The Buzz

Why is snowfall so hard to accurately predict?

A snow-covered trail bridge.
(Photo by Suzy Lyttle)

It's a winter rite of passage. The TV news reports a snowstorm of epic proportions is on its way. A foot of snow, maybe even 2 feet, could soon blanket northern Illinois. We make time in our busy schedules for a trip to the grocery store to stock up only to find the shelves bare, so we grab what we can before heading home to hunker down ... only to get a dusting of snow, hardly enough to even shovel.

Why is this routine something we've just come to accept about winter? Why can meteorologists tell us that it will rain next Thursday or know 10 days in advance that we are in for a record-breaking heat wave or cold spell, but they just can't seem to figure out if it is going to snow 2 inches or 10 inches until sometimes a few hours before the snow moves in?

To start with, the further away any weather event is, the more uncertain the weather models are and, therefore, the forecasts. There's a lot of uncertainty in any weather forecast for more than four or five days out, according to Climate Central.

In addition, precipitation is much more difficult to forecast in general than temperature, Climate Central reports. Even determining what kind of precipitation will fall can be a challenge in the winter. The difference between it snowing or raining or sleeting can depend on a variety of factors, and those factors may not be consistent even across a relatively small geographic region, like the Chicago area. It might rain in Will County but snow in Lake County, or even vice versa. 

And snow is much more tricky to forecast than rain, because small details can have major effects on how a snow system develops. If the weather models being used to develop forecasts get any of these details wrong, it can drastically change the forecast.

For example, snow typically falls to the north and northwest of a low-pressure system, according to Treehugger. But forecasts often rely on data from weather systems more than 1,000 miles away, so if the track of the weather system changes, so, too, does the forecast for what areas may get snow.

More intense snowstorms often result in greater variation in snow totals even across a small area, because these snow events often involve heavy snow falling in narrow bands, according to the Weather Channel. So while you're socked in with snow in Joliet, that may not be the case for your sister in Naperville or your parents in Orland Park. That's because narrow bands of heavy snow are sometimes only 5 miles to 10 miles wide, and within these bands snow can fall at rates greater than 1 inch an hour.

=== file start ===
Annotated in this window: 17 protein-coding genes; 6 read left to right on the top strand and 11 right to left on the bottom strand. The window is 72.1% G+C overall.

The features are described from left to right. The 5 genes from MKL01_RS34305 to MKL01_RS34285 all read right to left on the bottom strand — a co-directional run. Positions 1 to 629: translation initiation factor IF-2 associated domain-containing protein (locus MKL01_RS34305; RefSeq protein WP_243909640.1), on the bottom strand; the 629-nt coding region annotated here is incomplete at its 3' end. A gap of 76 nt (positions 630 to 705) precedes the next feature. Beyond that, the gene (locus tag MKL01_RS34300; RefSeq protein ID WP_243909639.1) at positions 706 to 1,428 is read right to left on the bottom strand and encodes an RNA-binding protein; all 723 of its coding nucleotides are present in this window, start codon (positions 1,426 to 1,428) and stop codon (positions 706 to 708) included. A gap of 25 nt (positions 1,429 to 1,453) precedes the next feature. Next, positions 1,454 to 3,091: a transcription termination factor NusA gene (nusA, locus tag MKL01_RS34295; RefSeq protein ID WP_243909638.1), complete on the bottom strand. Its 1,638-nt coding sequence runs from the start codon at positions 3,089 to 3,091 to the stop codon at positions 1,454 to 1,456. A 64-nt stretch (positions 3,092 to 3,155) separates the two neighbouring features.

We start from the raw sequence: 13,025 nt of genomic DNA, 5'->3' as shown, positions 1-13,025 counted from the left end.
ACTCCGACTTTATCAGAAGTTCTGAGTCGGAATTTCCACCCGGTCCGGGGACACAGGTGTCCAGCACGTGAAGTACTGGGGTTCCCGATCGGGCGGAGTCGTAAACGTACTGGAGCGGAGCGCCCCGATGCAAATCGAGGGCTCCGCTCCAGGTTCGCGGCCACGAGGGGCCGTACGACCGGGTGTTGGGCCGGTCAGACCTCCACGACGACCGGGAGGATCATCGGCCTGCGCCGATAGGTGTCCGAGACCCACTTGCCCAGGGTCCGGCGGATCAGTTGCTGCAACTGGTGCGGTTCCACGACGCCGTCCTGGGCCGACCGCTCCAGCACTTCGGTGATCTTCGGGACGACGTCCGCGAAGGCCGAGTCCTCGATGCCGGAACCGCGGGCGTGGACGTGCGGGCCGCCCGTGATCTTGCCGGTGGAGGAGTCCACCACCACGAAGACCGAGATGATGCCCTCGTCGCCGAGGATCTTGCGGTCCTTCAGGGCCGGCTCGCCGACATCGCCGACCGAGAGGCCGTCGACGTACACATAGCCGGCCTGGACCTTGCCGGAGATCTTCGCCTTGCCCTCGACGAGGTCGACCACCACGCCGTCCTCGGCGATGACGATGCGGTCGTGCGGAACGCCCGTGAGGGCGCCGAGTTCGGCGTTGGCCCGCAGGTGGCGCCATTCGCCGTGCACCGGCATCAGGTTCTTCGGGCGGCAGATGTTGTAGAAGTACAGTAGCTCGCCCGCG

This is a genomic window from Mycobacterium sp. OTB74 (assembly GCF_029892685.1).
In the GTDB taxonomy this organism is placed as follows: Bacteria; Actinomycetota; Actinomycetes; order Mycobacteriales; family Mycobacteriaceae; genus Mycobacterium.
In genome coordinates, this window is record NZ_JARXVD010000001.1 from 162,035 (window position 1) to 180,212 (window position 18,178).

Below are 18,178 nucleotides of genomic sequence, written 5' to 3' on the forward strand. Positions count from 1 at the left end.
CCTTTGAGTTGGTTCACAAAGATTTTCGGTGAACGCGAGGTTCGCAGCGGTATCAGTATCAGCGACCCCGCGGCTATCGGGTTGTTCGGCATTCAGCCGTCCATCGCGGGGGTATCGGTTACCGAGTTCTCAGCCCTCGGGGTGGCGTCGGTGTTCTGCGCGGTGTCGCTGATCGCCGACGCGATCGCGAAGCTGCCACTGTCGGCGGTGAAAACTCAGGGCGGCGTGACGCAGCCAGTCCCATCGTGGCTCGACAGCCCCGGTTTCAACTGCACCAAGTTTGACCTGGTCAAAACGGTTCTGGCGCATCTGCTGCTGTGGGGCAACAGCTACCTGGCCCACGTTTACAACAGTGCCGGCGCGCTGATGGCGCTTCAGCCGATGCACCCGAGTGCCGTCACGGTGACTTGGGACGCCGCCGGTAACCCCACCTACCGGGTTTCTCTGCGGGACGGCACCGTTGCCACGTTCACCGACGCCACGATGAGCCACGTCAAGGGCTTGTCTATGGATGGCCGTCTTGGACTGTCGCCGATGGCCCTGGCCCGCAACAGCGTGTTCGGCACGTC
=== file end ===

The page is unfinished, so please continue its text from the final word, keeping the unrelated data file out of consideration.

And changes to moisture in the atmosphere as well as the temperature when it snows can also effect how much snow an area gets. Temperature is a double whammy when it comes to snow totals. If it's hovering close to the freezing point — 32 degrees Fahrenheit — snow may not stick initially when it starts to fall, resulting in smaller snow totals. Temperature also plays a role into how fluffy and dry or heavy and wet snow is, which can greatly impact snow totals. 

The snow-to-water ratio, or snow ratio, is a comparison of the volume of snow you get from a volume of water, according to the National Weather Service. For a long time, the general rule of thumb was that the snow-to-water ratio was about 10-to-1, meaning 10 inches of snow is equivalent to 1 inch of water. But temperature can drastically change that, with colder temperatures often resulting in higher snow ratios. Even factors such as wind and how much ice is present in the clouds can effect the ratios. Because of all the factors at play, the 10-to-1 ratio rarely is accurate for a particular snow event. 



Even your proximity to a large lake can drastically effect how much snow falls. Anyone who has spent a winter in the Chicago area has heard of the notorious lake-effect snow.

Lake-effect snow is common in the Great Lakes region. It occurs when cold air moves across the unfrozen and relatively warm lake water, pushing warmth and moisture to the lowest portion of the atmosphere, according to the National Weather Service. This boost of moisture then results in heavy bands of snow, sometimes producing 2 inches to 3 inches or more of snow an hour. Where lake-effect snow falls depends on the wind direction. While heavy snow may fall in one area, just a mile or two away it may be sunny with no sign of snow. 

Of course, part of this phenomenon of snow forecasts being inaccurate also goes back to human nature. Snow has a more lasting impact and effects our plans and routines than rain, so when the meteorologists miss the mark on a snowfall prediction we take notice. Not so much if a rainstorm fails to materialize as predicted.

“It becomes more visual when it’s snow,” Bob Oraveck, a lead forecaster with the National Weather Service's Weather Prediction Center, told Climate Central. “You don’t really notice it as much when it’s rain.”

The bottom line when it comes to snow forecasts is that you shouldn't put much stock in a snow forecast more than a few days out, according to the Weather Channel. These long-range forecasts may be good for TV ratings or social media engagements, but they most likely aren't very accurate and will change considerably before the weather event. 

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